The Line Style in Context

The Line is a modern and personal approach to retail. We bring together carefully chosen fashion, home, and beauty items and place them in context through inspiring editorial features and intimate offline shopping experiences. The thematic, seasonal, and handpicked assortments we call Selections offer another way to explore our evolving edit of things you’ll wear, use, and treasure for years to come.

x

Open Season:
Updates on Holiday Dressing

Holiday Dressing cover image

by Thomas Sweeney
Photographed by Hanna Tveite

In the Digital Age, with our ever-growing lists of contacts and engagements, dressing for the holiday-party circuit isn’t an easy feat. This winter, though, a handful of designers have mercifully eased the process, serving up standout dresses (read:one-piece items) that update the cuts, finishes, and sumptuous textures of seasons past. What’s more, party-dress colorways have been reimagined, for hues that nod to traditional notions of “festive” but avoid the clichéd glitz.

The bridge between then and now is perhaps most perceptible in Erdem Moralioglu’s “Geneva” dress. Inspired by the designer’s British-Turkish origins, the fit-and-flare garment sports a prim neckline that says Edwardiana, but any conservatism is offset by the Modernist cut-out detail over la décolletage. For the holiday reveler, the floral jacquard print could be perceived as Christmas-y: rich greens and golds mingle with tender Turkish rose, spotlit by the fabric’s semi-gloss sheen.

For Cate Holstein, the KHAITE designer, who built her label on subtle sensuality, sheen appears softly on the rippling, brassy-golden velvet of her "Karen" dress. It complements the muted elegance of the rest of her work, which she has described as having "a strong, feminine perspective" that "doesn't go girly or precious." The dress—high-necked, bias-cut, and ankle-length—wouldn't look out of place at a Studio 54–themed soirée (fitting for a piece whose designer has a knack for perfecting American classics). As a parting gift, the draped open back features graceful crisscross straps that echo the New York minimalism of the 90s.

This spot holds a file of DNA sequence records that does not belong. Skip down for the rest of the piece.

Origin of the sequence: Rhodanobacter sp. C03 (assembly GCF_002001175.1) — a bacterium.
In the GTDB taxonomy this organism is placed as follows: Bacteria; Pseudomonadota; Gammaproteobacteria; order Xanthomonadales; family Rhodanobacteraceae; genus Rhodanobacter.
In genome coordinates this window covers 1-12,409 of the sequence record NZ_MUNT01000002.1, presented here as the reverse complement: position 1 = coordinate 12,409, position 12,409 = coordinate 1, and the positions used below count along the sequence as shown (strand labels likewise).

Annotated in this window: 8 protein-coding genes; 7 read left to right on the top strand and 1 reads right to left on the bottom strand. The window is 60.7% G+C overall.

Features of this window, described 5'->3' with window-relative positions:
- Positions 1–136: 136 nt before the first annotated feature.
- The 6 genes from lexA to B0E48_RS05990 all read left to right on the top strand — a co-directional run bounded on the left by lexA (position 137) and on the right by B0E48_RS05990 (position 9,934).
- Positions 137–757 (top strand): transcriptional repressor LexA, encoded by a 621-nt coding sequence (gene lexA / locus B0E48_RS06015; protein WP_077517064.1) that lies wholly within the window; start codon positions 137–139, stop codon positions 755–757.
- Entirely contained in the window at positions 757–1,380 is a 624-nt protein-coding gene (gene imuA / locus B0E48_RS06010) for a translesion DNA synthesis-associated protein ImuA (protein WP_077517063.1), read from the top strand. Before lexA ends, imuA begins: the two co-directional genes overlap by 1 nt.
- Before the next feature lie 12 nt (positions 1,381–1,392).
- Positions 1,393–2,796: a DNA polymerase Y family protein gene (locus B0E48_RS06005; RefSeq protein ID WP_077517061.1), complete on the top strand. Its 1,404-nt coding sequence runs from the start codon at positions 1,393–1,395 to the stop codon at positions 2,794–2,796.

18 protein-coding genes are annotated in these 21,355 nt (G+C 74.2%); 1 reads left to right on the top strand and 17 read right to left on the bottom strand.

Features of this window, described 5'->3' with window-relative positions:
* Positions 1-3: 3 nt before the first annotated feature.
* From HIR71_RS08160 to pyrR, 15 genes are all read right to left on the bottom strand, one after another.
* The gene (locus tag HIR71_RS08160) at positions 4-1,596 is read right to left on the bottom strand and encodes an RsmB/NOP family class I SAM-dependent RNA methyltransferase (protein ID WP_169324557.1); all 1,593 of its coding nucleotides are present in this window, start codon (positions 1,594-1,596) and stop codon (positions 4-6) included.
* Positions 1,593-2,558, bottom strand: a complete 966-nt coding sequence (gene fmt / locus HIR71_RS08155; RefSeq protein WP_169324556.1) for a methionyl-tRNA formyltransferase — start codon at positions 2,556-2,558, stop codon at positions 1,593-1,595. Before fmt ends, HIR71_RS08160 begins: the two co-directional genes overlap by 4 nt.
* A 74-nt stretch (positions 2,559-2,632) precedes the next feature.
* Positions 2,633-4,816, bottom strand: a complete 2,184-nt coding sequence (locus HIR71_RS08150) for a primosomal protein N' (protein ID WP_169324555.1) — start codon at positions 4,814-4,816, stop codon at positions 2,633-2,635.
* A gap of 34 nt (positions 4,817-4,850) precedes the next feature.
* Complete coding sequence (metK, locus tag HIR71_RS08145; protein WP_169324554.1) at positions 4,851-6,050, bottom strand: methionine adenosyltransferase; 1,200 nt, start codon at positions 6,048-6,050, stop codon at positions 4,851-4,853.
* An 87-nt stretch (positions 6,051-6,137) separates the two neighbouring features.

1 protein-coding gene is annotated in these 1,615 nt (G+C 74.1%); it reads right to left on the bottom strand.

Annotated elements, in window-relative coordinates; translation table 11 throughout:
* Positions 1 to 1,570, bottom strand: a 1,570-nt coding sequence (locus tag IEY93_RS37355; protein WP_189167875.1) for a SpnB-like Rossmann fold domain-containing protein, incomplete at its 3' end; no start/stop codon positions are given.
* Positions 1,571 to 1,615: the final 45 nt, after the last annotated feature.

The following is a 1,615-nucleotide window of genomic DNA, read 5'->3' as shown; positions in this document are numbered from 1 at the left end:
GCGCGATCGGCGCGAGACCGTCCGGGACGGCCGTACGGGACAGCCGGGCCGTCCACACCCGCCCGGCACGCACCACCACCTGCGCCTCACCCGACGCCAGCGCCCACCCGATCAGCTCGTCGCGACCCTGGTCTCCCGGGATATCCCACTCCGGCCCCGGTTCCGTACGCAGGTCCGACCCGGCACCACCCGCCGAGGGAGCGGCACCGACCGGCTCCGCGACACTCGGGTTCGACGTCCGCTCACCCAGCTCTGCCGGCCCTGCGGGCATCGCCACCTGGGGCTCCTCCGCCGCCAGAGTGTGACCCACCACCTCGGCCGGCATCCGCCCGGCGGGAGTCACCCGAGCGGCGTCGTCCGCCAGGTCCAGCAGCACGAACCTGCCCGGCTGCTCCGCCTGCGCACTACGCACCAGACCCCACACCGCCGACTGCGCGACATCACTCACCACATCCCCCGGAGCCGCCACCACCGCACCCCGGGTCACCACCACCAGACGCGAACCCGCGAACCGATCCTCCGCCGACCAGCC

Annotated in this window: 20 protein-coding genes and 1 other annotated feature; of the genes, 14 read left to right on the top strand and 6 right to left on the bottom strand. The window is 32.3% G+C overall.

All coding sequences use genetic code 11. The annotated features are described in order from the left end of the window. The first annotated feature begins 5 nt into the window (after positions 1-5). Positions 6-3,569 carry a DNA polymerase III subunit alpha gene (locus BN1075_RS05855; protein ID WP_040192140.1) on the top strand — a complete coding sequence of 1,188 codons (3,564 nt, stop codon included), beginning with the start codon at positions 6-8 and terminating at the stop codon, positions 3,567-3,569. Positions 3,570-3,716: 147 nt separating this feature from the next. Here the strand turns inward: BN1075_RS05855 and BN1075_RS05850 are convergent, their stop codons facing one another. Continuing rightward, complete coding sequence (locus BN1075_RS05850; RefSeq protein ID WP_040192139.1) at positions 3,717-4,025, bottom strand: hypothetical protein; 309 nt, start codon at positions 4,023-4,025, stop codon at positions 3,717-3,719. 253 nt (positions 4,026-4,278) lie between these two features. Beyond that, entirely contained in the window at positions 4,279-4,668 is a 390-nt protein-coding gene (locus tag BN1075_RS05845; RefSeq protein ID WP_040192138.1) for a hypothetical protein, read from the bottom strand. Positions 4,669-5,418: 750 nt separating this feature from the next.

The "Karen" dress complements the muted elegance of the rest of Cate Holstein's work, which she has described as having "a strong, feminine perspective" that "doesn't go girly or precious."

At Dolce & Gabbana, a multicolor patchwork dress bares the brand’s love of whimsy and riotous color, which, incidentally, are two hallmarks of holiday dressing. Sewn in a modern sheath silhouette from scale-shaped patches of corded lace, the dress playfully recalls vintage interior-folk-art themes (or, just maybe, a tightly packed bundle of tree lights). For Calvin Klein 205W39NYC and Marni, however, the palette of Christmas confectionery is evoked (think Jell-O lime and sugarplum), offering alternatives to pine green and poinsettia red. While less historically referential in design than the Erdem and Dolce & Gabbana numbers, they are, with their candy hues, sure to capture the innocent spirit of the age-old holiday season—no matter how jam-packed the wearer’s schedule.

Lighting Jon Ervin
Styling Vanessa Traina